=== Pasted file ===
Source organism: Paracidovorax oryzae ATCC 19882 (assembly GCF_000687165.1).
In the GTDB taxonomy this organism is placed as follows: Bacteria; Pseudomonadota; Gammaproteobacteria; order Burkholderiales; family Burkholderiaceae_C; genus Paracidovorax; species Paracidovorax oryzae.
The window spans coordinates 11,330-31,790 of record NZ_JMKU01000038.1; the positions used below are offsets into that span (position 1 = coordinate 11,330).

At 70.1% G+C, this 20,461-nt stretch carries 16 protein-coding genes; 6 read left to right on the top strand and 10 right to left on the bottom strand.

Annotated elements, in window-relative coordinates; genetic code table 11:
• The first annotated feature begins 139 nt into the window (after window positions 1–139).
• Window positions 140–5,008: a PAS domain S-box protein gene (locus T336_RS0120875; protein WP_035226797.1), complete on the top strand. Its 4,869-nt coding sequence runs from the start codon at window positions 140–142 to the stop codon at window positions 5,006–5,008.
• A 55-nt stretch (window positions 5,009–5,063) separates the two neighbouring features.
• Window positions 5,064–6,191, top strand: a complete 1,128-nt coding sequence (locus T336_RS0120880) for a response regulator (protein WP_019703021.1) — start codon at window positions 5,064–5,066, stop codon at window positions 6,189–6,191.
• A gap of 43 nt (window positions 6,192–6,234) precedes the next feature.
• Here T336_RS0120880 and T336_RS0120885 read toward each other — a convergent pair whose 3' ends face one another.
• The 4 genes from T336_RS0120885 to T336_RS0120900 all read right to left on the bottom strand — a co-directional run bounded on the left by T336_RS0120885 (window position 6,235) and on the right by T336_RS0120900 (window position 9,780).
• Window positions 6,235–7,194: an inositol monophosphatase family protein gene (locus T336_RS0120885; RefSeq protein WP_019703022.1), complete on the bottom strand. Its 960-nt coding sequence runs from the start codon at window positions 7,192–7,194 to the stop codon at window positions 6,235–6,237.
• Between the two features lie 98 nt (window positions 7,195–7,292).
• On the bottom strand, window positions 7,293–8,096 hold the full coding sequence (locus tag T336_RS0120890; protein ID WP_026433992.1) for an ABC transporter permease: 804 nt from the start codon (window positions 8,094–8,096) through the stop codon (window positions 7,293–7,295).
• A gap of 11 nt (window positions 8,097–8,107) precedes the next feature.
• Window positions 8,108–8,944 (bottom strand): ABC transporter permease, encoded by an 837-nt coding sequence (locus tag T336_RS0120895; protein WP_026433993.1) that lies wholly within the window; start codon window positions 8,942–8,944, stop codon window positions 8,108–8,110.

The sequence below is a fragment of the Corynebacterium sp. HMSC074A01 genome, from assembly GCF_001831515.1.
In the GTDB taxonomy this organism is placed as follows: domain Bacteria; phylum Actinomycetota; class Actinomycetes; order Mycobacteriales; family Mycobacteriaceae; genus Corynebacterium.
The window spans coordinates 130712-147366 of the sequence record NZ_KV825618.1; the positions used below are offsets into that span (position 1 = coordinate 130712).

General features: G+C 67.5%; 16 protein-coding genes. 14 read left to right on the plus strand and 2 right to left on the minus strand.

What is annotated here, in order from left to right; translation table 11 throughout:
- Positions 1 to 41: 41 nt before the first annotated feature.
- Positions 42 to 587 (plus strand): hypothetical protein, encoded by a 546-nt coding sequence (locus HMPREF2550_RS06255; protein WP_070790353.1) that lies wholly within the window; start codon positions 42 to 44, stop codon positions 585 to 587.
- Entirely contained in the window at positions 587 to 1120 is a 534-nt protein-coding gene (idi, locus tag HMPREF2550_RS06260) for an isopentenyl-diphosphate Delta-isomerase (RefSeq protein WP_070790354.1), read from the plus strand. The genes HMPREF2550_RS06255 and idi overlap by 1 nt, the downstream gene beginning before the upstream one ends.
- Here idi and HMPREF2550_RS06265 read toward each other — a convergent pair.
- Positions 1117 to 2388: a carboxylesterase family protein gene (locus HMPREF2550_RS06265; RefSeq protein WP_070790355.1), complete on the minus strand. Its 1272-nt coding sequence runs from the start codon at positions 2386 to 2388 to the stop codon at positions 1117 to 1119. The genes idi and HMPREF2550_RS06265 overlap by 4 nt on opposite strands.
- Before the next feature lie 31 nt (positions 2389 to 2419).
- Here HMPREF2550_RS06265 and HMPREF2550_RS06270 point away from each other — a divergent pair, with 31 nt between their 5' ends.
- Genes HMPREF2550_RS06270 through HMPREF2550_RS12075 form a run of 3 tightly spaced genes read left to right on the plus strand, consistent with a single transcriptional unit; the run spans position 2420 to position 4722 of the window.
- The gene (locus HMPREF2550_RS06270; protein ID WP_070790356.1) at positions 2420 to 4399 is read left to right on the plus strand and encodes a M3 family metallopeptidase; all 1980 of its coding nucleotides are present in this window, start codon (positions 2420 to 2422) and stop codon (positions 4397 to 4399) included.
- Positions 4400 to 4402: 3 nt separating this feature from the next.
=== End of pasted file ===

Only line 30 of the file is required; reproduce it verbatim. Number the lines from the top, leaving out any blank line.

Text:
- Genes HMPREF2550_RS06270 through HMPREF2550_RS12075 form a run of 3 tightly spaced genes read left to right on the plus strand, consistent with a single transcriptional unit; the run spans position 2420 to position 4722 of the window.